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Government Cash Management: trends and challenges

Government cash management can be defined as “having the right amount of money in the right place and time to meet the government’s obligations in the most cost-effective way”. Despite the clarity of this definition and the multiple references in the IMF-WB Guidelines, the exact perimeter of government cash management is not always consensual: “from the perspective of budget policy or management, it is an internal government function - ensuring that cash flows to where it is needed without wastage or idling. But to debt managers and central banks it is about the impact and management of the government’s cash flows in the financial sector.

Against this background, country experience provides a list of valuable lessons and recommendations for effective government cash management, that includes the following:

  • Pooling government revenues in a Treasury single account facilitates cash management by ensuring a concentration of funds.
  • Accurate, timely and realistic forecasts of cash inflows and outflows needs to be developed encompassing all (large) payments and aligning expenditure planning with actual cash spending.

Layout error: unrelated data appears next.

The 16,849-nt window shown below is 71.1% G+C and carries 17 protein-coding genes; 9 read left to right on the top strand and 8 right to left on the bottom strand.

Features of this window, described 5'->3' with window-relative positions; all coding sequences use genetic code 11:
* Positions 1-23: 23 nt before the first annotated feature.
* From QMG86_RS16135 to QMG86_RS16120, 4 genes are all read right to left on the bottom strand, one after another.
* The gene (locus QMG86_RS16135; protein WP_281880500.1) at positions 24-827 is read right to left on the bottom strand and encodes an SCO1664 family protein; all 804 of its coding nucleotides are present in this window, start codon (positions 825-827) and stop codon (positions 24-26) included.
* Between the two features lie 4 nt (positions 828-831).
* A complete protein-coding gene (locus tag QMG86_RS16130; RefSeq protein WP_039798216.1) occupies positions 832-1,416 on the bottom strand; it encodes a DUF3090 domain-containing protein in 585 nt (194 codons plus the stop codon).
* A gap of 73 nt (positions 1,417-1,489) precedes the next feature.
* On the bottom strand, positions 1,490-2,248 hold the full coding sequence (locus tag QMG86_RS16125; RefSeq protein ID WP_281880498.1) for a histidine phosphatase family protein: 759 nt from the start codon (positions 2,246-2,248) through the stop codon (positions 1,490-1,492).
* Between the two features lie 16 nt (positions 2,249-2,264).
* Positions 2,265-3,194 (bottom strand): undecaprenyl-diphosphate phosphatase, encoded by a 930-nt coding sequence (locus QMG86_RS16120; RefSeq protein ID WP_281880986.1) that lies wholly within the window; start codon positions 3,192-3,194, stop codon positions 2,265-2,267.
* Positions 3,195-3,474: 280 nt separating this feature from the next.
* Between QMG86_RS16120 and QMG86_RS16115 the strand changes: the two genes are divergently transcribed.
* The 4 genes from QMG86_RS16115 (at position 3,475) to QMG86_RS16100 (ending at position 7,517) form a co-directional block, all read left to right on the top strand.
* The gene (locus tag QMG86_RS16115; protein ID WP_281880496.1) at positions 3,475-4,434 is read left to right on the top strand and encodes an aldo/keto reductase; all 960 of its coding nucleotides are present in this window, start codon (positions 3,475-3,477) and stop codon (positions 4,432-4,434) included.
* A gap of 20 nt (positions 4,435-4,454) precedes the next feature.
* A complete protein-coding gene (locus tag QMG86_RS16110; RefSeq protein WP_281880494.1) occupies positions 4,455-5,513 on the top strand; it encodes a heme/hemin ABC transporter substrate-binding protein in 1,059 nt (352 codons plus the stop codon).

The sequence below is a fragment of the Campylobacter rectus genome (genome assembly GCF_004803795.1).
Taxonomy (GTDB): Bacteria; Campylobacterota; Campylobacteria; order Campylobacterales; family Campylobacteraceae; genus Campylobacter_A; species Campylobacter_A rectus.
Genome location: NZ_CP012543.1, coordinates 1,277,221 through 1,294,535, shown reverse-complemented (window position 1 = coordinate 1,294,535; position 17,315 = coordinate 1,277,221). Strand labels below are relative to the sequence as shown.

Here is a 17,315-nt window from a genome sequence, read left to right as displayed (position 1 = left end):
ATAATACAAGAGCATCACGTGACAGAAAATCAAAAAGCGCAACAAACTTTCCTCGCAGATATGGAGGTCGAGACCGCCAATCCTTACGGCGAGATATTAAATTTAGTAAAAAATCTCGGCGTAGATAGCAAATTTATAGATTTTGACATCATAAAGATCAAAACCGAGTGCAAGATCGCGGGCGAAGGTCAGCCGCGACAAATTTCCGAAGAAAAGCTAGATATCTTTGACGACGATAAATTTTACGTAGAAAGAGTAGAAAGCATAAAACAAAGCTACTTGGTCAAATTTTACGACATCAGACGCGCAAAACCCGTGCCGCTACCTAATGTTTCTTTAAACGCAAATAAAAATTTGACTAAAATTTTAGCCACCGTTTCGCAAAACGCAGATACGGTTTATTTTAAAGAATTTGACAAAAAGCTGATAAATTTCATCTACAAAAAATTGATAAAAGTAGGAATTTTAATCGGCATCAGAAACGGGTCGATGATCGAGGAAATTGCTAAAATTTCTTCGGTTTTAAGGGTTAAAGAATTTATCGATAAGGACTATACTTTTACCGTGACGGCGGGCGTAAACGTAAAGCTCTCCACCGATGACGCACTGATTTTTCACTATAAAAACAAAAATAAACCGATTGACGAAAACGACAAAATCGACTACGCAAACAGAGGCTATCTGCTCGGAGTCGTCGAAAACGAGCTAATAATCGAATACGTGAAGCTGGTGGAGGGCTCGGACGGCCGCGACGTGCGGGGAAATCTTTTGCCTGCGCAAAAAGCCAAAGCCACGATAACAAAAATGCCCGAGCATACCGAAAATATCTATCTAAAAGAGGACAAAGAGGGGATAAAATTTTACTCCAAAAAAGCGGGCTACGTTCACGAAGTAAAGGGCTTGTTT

• Close coordination between debt and cash management is a crucial but challenging requirement as their objectives can be very different.
  • Trade-offs need to be clearly evaluated and assumed on minimizing the amount of idle cash and maximizing its return while ensuring timely payment of government’s commitments.
  • Coordination with the central bank is also essential to avoid adverse implications on monetary policy.

In many OECD countries, there has been a move towards integrating debt and cash management but the choice of any particular institutional arrangement needs to take into account the specificities and history of each economy. In all cases, coordination, transparency and smooth exchange of information are indispensable.




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